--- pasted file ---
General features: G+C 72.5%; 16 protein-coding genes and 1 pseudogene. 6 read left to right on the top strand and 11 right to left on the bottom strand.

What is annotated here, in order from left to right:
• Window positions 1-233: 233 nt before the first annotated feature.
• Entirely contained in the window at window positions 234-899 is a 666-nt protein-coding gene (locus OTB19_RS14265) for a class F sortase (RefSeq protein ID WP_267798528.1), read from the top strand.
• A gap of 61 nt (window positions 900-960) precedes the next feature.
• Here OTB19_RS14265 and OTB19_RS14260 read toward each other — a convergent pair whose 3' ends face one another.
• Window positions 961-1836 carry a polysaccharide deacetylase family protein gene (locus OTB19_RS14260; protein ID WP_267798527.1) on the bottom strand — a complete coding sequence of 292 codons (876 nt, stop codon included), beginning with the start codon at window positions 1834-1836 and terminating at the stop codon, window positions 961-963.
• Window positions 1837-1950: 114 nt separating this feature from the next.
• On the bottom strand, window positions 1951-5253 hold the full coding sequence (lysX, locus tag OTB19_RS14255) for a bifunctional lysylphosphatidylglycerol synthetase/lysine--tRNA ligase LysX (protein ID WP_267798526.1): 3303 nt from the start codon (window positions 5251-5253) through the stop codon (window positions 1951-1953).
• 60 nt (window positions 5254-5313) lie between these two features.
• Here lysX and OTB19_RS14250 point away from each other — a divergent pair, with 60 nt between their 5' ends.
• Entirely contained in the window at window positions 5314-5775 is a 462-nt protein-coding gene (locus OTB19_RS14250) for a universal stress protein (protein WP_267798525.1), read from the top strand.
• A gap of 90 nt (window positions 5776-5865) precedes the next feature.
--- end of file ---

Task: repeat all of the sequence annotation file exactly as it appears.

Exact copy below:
General features: G+C 72.5%; 16 protein-coding genes and 1 pseudogene. 6 read left to right on the top strand and 11 right to left on the bottom strand.

What is annotated here, in order from left to right:
• Window positions 1-233: 233 nt before the first annotated feature.
• Entirely contained in the window at window positions 234-899 is a 666-nt protein-coding gene (locus OTB19_RS14265) for a class F sortase (RefSeq protein ID WP_267798528.1), read from the top strand.
• A gap of 61 nt (window positions 900-960) precedes the next feature.
• Here OTB19_RS14265 and OTB19_RS14260 read toward each other — a convergent pair whose 3' ends face one another.
• Window positions 961-1836 carry a polysaccharide deacetylase family protein gene (locus OTB19_RS14260; protein ID WP_267798527.1) on the bottom strand — a complete coding sequence of 292 codons (876 nt, stop codon included), beginning with the start codon at window positions 1834-1836 and terminating at the stop codon, window positions 961-963.
• Window positions 1837-1950: 114 nt separating this feature from the next.
• On the bottom strand, window positions 1951-5253 hold the full coding sequence (lysX, locus tag OTB19_RS14255) for a bifunctional lysylphosphatidylglycerol synthetase/lysine--tRNA ligase LysX (protein ID WP_267798526.1): 3303 nt from the start codon (window positions 5251-5253) through the stop codon (window positions 1951-1953).
• 60 nt (window positions 5254-5313) lie between these two features.
• Here lysX and OTB19_RS14250 point away from each other — a divergent pair, with 60 nt between their 5' ends.
• Entirely contained in the window at window positions 5314-5775 is a 462-nt protein-coding gene (locus OTB19_RS14250) for a universal stress protein (protein WP_267798525.1), read from the top strand.
• A gap of 90 nt (window positions 5776-5865) precedes the next feature.